Stein and Liebman to DC

The Crimson reports that the Obama administration has recruited Harvard economists Jeremy Stein and Jeff Liebman, both excellent choices.

Tuesday, January 27, 2009

Krugman on Equilibrium Macro

Paul Krugman disses a large class of macroeconomists:
Economists who have spent their entire careers on equilibrium business cycle theory are now discovering, in effect, that they invested their savings with Bernie Madoff.
It is funny. I have a similar pedigree as Paul. Both of us have PhDs from MIT, and we learned a lot of our macro there. Both of us see the world through the lens of the Keynesian framework (by which I mean the IS-LM model, etc.) But we have very different perspectives on the equilibrium business cycle theorists.

The difference may reflect our research paths. Most of Paul's research has been in international economics, and throughout his career, he could easily ignore equilibrium business cycle theory. By contrast, I have done a lot of work on "new Keynesian economics," which tries to fix the flaws in the Keynesian model that the equilibrium business cycle theorists pointed out. Perhaps that work has given me more appreciation for their contribution, as well as for the defects in the Keynesian worldview. When I teach graduate-level macro, no one shows up on my reading list more often than Robert Lucas, the father of equilibrium macro.

In my view, the intellectual framework created by Lucas and Ed Prescott needs to be taken seriously by students of modern macro. I think they both richly deserved the Nobel Prize. And I hope they did not invest any of their winnings with Bernie Madoff.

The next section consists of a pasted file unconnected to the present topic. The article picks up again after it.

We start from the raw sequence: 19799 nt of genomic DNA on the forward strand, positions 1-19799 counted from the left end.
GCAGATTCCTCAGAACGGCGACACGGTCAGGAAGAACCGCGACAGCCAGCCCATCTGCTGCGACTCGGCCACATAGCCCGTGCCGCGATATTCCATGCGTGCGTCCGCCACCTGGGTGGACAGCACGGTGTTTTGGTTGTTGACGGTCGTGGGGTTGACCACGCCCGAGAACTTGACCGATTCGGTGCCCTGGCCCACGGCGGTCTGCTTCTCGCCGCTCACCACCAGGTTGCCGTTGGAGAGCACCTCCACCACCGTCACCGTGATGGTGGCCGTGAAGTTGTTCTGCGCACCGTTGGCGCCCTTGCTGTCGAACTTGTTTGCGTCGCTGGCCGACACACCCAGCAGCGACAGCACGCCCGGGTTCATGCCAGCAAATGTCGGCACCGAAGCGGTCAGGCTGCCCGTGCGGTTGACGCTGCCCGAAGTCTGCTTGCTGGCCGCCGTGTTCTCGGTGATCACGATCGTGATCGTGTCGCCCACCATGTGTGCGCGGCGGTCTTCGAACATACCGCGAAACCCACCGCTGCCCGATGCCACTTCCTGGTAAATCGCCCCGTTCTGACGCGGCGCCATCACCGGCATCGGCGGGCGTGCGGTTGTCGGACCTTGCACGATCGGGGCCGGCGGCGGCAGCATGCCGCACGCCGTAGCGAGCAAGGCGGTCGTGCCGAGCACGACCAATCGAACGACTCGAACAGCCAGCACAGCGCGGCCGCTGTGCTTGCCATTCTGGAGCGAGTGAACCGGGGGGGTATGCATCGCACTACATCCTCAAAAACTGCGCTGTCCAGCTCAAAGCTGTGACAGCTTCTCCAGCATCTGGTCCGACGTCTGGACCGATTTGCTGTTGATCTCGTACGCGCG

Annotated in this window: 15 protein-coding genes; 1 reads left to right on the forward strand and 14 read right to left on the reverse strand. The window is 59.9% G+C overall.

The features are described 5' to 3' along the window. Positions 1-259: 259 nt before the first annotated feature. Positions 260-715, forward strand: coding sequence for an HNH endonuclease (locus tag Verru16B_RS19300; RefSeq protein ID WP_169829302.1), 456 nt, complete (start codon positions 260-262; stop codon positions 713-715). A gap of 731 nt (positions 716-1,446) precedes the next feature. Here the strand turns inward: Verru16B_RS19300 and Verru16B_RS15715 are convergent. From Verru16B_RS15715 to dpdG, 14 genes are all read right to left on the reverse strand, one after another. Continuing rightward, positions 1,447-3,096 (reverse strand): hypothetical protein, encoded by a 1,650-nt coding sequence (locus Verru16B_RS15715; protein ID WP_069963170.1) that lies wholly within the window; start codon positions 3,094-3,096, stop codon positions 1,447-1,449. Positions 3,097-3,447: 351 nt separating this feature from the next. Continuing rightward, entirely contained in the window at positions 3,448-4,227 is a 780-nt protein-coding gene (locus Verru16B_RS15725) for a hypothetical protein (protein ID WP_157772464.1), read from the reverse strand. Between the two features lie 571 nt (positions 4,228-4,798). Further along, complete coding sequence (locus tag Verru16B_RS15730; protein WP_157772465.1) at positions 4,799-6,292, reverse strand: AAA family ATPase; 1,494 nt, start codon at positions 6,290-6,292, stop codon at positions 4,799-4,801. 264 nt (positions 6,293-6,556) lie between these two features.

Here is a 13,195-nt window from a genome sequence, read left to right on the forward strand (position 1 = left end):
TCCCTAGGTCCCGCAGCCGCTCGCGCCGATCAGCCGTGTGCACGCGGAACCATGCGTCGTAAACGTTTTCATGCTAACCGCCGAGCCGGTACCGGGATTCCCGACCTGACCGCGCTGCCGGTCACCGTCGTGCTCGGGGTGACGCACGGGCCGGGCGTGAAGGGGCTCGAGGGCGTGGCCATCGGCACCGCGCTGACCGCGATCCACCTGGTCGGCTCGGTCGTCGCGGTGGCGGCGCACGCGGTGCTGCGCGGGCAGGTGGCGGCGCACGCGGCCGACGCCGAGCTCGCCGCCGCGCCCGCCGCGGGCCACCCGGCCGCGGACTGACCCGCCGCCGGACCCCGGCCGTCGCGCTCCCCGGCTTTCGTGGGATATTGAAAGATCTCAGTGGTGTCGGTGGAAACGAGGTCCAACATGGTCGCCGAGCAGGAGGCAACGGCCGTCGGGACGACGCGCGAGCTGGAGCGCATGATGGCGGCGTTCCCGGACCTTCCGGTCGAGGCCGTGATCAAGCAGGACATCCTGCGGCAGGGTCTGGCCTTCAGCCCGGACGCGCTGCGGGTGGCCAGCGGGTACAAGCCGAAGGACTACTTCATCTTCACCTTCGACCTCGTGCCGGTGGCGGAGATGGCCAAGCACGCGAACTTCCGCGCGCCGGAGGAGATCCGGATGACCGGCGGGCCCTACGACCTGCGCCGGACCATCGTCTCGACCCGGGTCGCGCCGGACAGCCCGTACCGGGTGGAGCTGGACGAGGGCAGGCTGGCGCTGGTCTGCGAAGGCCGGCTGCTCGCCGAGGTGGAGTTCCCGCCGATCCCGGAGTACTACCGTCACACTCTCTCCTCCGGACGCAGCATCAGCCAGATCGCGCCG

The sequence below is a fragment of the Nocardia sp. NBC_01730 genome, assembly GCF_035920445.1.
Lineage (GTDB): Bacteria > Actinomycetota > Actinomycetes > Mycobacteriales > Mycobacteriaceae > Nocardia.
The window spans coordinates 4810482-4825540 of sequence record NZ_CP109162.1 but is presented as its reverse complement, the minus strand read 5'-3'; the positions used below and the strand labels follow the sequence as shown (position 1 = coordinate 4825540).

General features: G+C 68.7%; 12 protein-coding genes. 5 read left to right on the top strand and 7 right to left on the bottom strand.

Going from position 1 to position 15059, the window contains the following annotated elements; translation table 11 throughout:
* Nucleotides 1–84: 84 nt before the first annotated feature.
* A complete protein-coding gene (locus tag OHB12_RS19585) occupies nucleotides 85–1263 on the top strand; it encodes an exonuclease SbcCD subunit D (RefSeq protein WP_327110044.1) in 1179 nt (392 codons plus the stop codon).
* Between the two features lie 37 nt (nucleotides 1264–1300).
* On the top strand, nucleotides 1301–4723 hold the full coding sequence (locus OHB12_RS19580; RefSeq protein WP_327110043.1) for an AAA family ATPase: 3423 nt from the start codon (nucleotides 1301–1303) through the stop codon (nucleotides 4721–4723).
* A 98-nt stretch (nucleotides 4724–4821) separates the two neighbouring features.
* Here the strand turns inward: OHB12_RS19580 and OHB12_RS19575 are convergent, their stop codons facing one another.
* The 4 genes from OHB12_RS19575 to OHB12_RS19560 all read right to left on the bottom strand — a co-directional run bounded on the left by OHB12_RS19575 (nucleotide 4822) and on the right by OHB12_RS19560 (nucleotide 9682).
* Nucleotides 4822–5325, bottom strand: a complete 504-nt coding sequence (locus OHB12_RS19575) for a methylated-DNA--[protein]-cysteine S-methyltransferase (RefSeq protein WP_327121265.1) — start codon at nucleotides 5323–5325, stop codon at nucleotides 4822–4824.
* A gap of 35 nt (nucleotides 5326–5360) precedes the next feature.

Amusing, Perhaps Pointless

Penny Anti Protest: Update


CBO on Fiscal Policy Lags

From CBO, here is the time path of estimated outlays on government purchases under the proposed stimulus bill:

2009: 29.0
2010: 115.8
2011: 105.5
2012: 53.6
2013: 26.5
2014: 13.0
2015: 6.9
2016: 3.0
2017: 1.6
2018: 0.9

Total: $356.0 billion

So only 8 percent of this spending occurs in budget year 2009, and only 41 percent occurs in first two years. Note that spending on transfer payments and tax relief occurs much faster than this: click through to the above link for details.

Shiller on Animal Spirits

Yale's Bob Shiller argues that confidence is the key to getting the economy back on track.

I think a lot of economists would agree with that. The question is what it would take to make people more confident. Bob thinks that confidence would rise if the government borrowed more and spent more. Other economists think that confidence would rise if the government committed itself to, say, lower taxes on capital income. The sad truth is that we economists don't know very much about what drives the animal spirits of economic participants. Until we figure it out, it is best to be suspicious of any policy whose benefits are supposed to work through the amorphous channel of "confidence."

Monday, January 26, 2009

The Mature Keynesian Perspective

Via NYU prof Mario Rizzo, here is John Maynard Keynes of 1942, six years after The General Theory: